This is where fill rate and estimations come into play. Based on the historical data, vScope automatically calculates a fill rate for each and every file system for us. To overview this, just add the columns “Fill Rate (Weekly)” and “Fill Rate (Monthly)”. I will also sort on the fastest growing file system on monthly basis.

Now from this table we can do some interesting findings. For example, the first row in the table is only 51.24% filled but it actually have the fastest fill rate of all of our file systems. On monthly basis, this system is growing with more than 100 GBytes! Of course I can also plot graphs of this fill rate to see if the file system is filling evenly. Please also note the aggregation bar which shows the total fill rate of all of my file systems. 454.75 GBytes/month.

Estimate the future – Extrapolation & dates

I think you might know where I am going with this. We know the total size of the file system, we know the usage ratio and we know the fill rate. So why don’t we just let vScope estimate the date of when these file systems are estimated to become full? This is what is represented by the tag “Estimated full (monthly/weekly)”. Let us close the “Fill Rate (Weekly)” column and add the “Estimated Full (monthly)” tag. Now the table should look something like this:

Great, almost there. Just looking at these top rows (sorted on fill rate) we can se that there are some file systems that might be full any time now (also that there is one file system that is estimated full 2065-07-09… guess that it won’t be my problem by then).

Finally, the trick here is that I am only interested in seeing file systems that are estimated full between the dates 2017-12-20 and 2018-01-08 which are the start and end dates of my vacation. For this I need to make use of the filter functionality. Expand the filter panel, scroll down to and expand “Estimated Full (monthly)”-filter. Here is a range filter where I can type in the date range.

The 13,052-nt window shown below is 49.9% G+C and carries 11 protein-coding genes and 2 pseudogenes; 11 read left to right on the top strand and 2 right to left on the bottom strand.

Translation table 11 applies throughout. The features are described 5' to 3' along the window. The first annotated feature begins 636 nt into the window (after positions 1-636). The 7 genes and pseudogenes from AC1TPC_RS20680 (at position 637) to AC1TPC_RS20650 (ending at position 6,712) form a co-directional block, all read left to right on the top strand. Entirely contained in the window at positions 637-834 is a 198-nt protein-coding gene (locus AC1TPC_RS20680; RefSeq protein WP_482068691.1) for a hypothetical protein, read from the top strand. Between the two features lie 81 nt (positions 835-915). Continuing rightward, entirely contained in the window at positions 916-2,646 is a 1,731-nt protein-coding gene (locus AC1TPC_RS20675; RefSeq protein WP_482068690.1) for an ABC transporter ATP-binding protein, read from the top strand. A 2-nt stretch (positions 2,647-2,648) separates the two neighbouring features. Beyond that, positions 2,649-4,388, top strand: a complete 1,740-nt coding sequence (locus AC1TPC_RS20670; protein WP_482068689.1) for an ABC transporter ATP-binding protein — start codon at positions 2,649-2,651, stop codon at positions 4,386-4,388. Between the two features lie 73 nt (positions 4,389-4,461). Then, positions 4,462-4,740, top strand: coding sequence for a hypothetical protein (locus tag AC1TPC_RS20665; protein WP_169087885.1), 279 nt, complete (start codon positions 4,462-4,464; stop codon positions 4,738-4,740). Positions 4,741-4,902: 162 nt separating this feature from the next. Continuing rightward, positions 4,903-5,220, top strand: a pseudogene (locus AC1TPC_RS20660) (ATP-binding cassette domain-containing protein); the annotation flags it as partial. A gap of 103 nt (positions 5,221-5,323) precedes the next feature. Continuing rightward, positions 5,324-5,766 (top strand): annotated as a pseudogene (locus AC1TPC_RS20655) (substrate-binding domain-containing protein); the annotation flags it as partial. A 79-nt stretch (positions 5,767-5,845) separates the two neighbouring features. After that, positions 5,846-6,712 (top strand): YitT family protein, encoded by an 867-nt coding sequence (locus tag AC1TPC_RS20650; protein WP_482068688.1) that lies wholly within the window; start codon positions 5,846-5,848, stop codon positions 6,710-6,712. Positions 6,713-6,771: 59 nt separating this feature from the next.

…and this is exactly what I am looking for. So based on the monthly fill rate of the file system, I will tell vScope to only show those that are estimated to be full while I’m in the Alps skiing.

This estimation is based on historical data and might not be the exact date where the used ratio hits 100%, but it is a great starting point for stuff to do to before vacation. As always I can share, schedule and export this list to anyone but in this case – I will keep it to myself.

Final words

This was a long post for something that really just takes a few seconds so I will include a short animation here to show how quickly this really can be done in vScope. Worth mentioning is that these kind of proactive analyses are already included in vScope by Tracker. Of course, Tracker does not know your vacation dates but it will help you keep track and highlight file systems that are estimated full within the nearest future.

Good luck and have a great holiday!


Anton Petersson

Product Marketing Manager

Back to the blog

Sign up for newsletter

Join our community and 1000+ IT professionals by signing up for blogs, news and business insight through our newsletter